Beijing: Despite being added to a US trade blacklist, a Chinese chip designer whose goal has been to lessen the nation's reliance on Intel and AMD is attempting to develop its own general-purpose graphic processing unit (GPU).
According to a response to questions from investors this week, Loongson Technology Corp, whose founder Hu Weiwu frequently cited Mao Zedong to express his aspirations, is evaluating the cutting-edge 7-nanometer process from a number of foundries to produce its future chips.
The new chips would include central processing units (CPUs), a market long dominated by Intel and AMD, as well as graphics processing units (GPUs) similar to those provided by market leader Nvidia, which is currently prohibited from selling its high-end chips to Chinese customers.
The remarks by Loongson come a week after the US Bureau of Industry and Security (BIS) added the Beijing-based chip designer, whose Chinese name translates to "dragon chips," along with 26 other mainland entities, to the Entity List. US exporters must apply for special permits from Washington to sell products to companies on the list.
However, the stated goal of Shanghai-listed Loongson has always been to lessen China's reliance on US technologies. According to publicly available records, Loongson claimed that the most recent restrictions will not have any "material impact" as investors flooded the official enquiry platform run by the Shanghai Stock Exchange with inquiries about its product development and the effects of US sanctions.
Although Loongson is subject to fewer US sanctions than the Chinese telecoms giant Huawei Technologies Co., analysts warned that the chip designer's efforts to secure foundry services could be jeopardised if US-origin technologies are used in the manufacturing procedures.
Stewart Randall, head of electronics and embedded software at consultancy Intralink, questioned the point of designing cutting-edge chips for a fabless company without access to the best process nodes.
According to its prospectus for a Shanghai initial public offering last year, in which it raised 2.46 billion yuan (US$357 million), Loongson launched its in-house 3A5000 central processing unit (CPU) at the end of 2020, which was made on a now-restricted process node of 14-nm.
According to the company's prospectus, from 2019 to 2021, an unnamed foundry with the codename BP00 received more than half of its orders for chip manufacturing. At the time, Loongson issued a warning that "radical changes" in the world's geopolitical environment could disrupt its foundry supply.
Semiconductor Manufacturing International Corp. is the only foundry in China that can produce chips with a 14-nm manufacturing process (SMIC). Last year, SMIC reportedly succeeded in manufacturing a 7-nm chip, but the Shanghai-based business has never formally confirmed or denied the achievement.
After the central government promised to mobilise more resources to further support the development of technologies seen as crucial amid intensifying US-China tech rivalry, the Chinese semiconductor industry is betting that more support is on the way.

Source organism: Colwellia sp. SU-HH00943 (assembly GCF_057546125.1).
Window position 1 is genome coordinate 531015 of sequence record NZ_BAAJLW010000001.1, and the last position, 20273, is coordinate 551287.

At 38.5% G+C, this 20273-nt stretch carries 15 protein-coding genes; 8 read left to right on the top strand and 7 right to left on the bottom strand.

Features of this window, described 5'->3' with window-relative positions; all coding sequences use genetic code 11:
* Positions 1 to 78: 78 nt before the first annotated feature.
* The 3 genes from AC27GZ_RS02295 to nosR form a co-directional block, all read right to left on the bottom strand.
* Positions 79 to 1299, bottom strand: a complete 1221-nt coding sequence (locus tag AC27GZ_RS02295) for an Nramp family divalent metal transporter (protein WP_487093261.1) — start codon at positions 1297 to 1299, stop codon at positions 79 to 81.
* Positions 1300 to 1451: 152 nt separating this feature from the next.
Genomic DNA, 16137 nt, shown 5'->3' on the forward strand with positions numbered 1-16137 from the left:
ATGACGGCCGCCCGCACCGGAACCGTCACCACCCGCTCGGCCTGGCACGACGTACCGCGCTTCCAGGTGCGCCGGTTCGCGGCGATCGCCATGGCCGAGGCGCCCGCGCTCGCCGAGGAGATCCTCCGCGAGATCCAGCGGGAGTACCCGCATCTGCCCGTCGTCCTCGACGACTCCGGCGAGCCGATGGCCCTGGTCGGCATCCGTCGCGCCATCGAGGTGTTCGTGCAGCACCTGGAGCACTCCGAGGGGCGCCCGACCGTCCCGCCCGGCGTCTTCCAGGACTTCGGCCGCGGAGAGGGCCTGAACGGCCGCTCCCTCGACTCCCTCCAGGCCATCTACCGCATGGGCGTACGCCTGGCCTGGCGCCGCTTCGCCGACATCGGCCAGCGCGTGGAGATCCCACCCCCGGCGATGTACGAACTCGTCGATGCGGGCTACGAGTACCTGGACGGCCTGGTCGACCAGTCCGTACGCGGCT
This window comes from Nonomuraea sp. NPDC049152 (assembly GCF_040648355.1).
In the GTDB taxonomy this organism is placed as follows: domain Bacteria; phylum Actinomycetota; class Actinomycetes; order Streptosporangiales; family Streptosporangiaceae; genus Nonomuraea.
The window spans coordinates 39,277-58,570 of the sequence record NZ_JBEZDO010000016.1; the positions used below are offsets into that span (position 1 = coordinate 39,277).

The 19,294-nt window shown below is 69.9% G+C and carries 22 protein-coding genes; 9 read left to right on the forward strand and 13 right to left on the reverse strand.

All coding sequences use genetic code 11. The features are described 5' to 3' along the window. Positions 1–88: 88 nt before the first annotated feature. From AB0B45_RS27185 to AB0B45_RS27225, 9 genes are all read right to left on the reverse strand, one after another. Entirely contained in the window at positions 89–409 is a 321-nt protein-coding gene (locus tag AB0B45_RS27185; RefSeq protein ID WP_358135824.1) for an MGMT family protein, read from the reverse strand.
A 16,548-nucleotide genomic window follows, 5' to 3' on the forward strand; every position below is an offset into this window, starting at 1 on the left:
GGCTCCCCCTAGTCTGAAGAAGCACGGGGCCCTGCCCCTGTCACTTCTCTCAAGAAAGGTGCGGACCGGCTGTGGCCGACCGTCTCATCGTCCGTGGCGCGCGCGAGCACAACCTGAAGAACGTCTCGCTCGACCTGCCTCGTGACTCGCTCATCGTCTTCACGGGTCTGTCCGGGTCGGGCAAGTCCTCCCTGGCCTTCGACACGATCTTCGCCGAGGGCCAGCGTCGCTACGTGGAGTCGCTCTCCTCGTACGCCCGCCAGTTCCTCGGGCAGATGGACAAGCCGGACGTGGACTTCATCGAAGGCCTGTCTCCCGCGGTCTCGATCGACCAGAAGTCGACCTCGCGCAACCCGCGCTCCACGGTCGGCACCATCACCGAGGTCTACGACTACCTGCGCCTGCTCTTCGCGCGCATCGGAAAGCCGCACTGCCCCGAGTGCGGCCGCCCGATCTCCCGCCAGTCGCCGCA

Beijing approved a revamp of the Ministry of Science and Technology as part of a larger reform plan during the nation's annual political gatherings, which ended earlier this week.
The ministry's mandates will be reduced as a result of the restructuring, forcing it to concentrate all of its efforts on translating scientific research into technologies for industrial production. Chinese news outlet Caixin cited Sun Yutao, an economics professor at Dalian University of Technology, as saying.
Insiders in the chip industry, however, claimed that it would be difficult to reduce short-term foreign dependence, particularly on cutting-edge equipment and expensive materials.
As the nation's premier institution for scientific and technological research, the Chinese Academy of Sciences, where Loongson was first established, in 2001. For the purpose of commercialising its chip development research, it was spun out as a separate entity in 2010.
The company operates as a so-called fabless company and specialises in providing CPUs, its own chip-based servers, and an instruction set architecture (ISA) called Loongson Architecture (LoongArch), which is based on the RISC principles that define a CPU's fundamental computing rules.
In 2011 and 2017, Loongson obtained technology licences from MIPS Computer Systems in the US, allowing it to design, manufacture, and market chips that use the MIPS instruction set architecture. According to Loongson's prospectus, MIPS ISA-based chips accounted for 70% of the company's overall sales from 2019 to 2021.
In April 2020, it put a hold on the renewal of the MIPS licence agreement because of a legal dispute with CIP United, a Shanghai-based semiconductor IP firm.
After acquiring an IP portfolio from MIPS, CIP United sued Loongson, claiming that both LoongArch and the 3A5000 CPU violated its copyright. According to a Loongson stock filing in March, the 60 million yuan lawsuits are still being processed in a Beijing civil court.
In order to develop its next-generation CPUs, known as the 3A6000 and 3A7000, Loongsoon has switched to its Loongson Architecture. The company said its architecture is compatible with Intel's proprietary X86 architecture, Arm's instruction set, and the open-sourced RISC-V, which has seen growing interest among Chinese firms amid ongoing US-China tensions.
In its prospectus, the company stated that it aims to compete with the dominant Arm-Google Android and Intel-Microsoft ecosystems by creating a "independent ecosystem" using its Loongson Architecture, Loongnix operating system, CPUs, and intellectual property.